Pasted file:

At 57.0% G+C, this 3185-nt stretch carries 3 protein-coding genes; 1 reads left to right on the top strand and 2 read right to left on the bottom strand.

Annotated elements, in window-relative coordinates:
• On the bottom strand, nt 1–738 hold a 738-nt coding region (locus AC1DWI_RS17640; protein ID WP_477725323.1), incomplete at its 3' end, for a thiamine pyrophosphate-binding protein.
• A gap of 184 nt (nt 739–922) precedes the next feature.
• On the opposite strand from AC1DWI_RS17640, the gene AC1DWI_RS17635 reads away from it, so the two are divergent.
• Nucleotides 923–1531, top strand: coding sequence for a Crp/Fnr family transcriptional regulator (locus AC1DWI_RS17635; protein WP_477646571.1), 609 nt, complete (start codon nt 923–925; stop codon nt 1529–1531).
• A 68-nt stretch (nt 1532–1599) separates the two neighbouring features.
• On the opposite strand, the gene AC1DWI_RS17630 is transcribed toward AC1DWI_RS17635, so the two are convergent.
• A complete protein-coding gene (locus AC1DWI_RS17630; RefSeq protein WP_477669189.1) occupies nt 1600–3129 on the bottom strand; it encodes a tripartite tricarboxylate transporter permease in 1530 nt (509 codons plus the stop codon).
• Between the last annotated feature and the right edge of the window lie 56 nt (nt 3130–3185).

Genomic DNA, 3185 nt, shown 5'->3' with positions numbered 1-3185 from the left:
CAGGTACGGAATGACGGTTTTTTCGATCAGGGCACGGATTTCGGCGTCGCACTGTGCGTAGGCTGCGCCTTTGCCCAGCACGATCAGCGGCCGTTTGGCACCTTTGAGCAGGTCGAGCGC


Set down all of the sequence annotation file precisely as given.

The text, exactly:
At 57.0% G+C, this 3185-nt stretch carries 3 protein-coding genes; 1 reads left to right on the top strand and 2 read right to left on the bottom strand.

Annotated elements, in window-relative coordinates:
• On the bottom strand, nt 1–738 hold a 738-nt coding region (locus AC1DWI_RS17640; protein ID WP_477725323.1), incomplete at its 3' end, for a thiamine pyrophosphate-binding protein.
• A gap of 184 nt (nt 739–922) precedes the next feature.
• On the opposite strand from AC1DWI_RS17640, the gene AC1DWI_RS17635 reads away from it, so the two are divergent.
• Nucleotides 923–1531, top strand: coding sequence for a Crp/Fnr family transcriptional regulator (locus AC1DWI_RS17635; protein WP_477646571.1), 609 nt, complete (start codon nt 923–925; stop codon nt 1529–1531).
• A 68-nt stretch (nt 1532–1599) separates the two neighbouring features.
• On the opposite strand, the gene AC1DWI_RS17630 is transcribed toward AC1DWI_RS17635, so the two are convergent.
• A complete protein-coding gene (locus AC1DWI_RS17630; RefSeq protein WP_477669189.1) occupies nt 1600–3129 on the bottom strand; it encodes a tripartite tricarboxylate transporter permease in 1530 nt (509 codons plus the stop codon).
• Between the last annotated feature and the right edge of the window lie 56 nt (nt 3130–3185).

Genomic DNA, 3185 nt, shown 5'->3' with positions numbered 1-3185 from the left:
CAGGTACGGAATGACGGTTTTTTCGATCAGGGCACGGATTTCGGCGTCGCACTGTGCGTAGGCTGCGCCTTTGCCCAGCACGATCAGCGGCCGTTTGGCACCTTTGAGCAGGTCGAGCGC